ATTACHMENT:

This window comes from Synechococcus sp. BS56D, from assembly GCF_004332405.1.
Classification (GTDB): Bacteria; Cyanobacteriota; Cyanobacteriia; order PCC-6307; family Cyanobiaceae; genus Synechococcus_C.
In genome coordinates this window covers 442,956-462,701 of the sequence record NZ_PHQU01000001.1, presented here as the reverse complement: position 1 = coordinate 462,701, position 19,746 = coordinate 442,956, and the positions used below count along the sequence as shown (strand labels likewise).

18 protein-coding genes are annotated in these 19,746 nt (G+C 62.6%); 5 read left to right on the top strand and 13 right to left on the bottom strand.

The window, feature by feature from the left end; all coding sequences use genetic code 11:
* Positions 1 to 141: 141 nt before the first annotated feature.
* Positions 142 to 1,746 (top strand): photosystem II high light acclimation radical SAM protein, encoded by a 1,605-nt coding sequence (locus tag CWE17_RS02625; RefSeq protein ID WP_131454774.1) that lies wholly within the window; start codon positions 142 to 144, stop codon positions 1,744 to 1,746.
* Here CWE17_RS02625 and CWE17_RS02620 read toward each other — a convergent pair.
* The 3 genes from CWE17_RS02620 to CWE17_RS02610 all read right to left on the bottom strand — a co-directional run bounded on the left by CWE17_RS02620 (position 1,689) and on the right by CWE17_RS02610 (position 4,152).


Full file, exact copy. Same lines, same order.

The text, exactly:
This window comes from Synechococcus sp. BS56D, from assembly GCF_004332405.1.
Classification (GTDB): Bacteria; Cyanobacteriota; Cyanobacteriia; order PCC-6307; family Cyanobiaceae; genus Synechococcus_C.
In genome coordinates this window covers 442,956-462,701 of the sequence record NZ_PHQU01000001.1, presented here as the reverse complement: position 1 = coordinate 462,701, position 19,746 = coordinate 442,956, and the positions used below count along the sequence as shown (strand labels likewise).

18 protein-coding genes are annotated in these 19,746 nt (G+C 62.6%); 5 read left to right on the top strand and 13 right to left on the bottom strand.

The window, feature by feature from the left end; all coding sequences use genetic code 11:
* Positions 1 to 141: 141 nt before the first annotated feature.
* Positions 142 to 1,746 (top strand): photosystem II high light acclimation radical SAM protein, encoded by a 1,605-nt coding sequence (locus tag CWE17_RS02625; RefSeq protein ID WP_131454774.1) that lies wholly within the window; start codon positions 142 to 144, stop codon positions 1,744 to 1,746.
* Here CWE17_RS02625 and CWE17_RS02620 read toward each other — a convergent pair.
* The 3 genes from CWE17_RS02620 to CWE17_RS02610 all read right to left on the bottom strand — a co-directional run bounded on the left by CWE17_RS02620 (position 1,689) and on the right by CWE17_RS02610 (position 4,152).